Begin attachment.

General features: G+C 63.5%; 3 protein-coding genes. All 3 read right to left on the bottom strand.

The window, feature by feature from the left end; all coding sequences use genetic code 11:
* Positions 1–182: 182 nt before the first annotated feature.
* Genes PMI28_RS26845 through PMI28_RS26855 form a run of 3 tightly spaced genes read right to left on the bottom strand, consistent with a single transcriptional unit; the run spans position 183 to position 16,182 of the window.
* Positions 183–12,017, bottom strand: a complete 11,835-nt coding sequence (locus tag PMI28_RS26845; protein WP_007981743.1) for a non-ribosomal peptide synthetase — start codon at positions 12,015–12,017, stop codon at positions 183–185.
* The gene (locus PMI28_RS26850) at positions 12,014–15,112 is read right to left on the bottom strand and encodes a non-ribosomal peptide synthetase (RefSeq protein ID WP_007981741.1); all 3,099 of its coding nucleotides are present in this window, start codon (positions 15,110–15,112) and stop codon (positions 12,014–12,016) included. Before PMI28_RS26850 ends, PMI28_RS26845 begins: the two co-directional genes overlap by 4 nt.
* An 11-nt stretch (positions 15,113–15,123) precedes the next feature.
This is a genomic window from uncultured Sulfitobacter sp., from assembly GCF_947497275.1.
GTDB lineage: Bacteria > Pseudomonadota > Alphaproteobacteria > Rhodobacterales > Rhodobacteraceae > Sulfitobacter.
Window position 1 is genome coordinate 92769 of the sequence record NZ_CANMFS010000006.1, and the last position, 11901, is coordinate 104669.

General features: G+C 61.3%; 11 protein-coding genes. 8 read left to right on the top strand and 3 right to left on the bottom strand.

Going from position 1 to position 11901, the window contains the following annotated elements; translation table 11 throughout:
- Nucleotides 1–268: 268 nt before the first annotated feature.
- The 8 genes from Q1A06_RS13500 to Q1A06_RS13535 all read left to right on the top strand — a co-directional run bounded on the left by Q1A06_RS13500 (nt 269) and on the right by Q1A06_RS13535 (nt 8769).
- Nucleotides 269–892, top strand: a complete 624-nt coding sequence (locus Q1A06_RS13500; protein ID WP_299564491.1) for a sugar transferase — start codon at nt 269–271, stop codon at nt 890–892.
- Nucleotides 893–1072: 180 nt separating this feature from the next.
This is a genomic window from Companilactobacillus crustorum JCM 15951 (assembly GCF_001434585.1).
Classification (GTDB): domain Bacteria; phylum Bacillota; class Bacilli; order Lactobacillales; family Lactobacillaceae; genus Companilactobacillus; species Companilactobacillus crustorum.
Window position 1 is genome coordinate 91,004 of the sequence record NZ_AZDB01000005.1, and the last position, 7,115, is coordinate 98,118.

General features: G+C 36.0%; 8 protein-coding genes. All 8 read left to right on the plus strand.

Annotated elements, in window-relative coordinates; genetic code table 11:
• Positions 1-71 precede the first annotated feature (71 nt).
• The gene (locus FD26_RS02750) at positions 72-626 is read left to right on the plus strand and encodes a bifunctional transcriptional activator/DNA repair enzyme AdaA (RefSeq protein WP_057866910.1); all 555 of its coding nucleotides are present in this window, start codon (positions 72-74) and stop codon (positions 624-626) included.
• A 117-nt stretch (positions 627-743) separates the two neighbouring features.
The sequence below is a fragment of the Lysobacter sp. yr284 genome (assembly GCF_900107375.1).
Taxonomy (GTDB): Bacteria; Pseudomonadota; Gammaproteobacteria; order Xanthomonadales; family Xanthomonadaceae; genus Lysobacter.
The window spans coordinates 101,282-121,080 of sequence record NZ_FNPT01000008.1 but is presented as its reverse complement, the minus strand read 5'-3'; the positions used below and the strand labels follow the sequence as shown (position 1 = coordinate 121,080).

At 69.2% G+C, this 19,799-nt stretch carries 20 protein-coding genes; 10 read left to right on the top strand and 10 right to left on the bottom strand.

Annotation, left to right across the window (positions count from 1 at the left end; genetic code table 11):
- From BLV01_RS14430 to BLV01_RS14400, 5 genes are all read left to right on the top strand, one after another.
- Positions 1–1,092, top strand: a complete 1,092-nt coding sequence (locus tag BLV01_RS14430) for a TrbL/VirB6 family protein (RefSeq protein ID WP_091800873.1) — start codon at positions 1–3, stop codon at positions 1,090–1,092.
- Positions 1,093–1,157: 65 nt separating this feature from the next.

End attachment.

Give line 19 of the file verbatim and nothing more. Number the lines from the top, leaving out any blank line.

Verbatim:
Window position 1 is genome coordinate 91,004 of the sequence record NZ_AZDB01000005.1, and the last position, 7,115, is coordinate 98,118.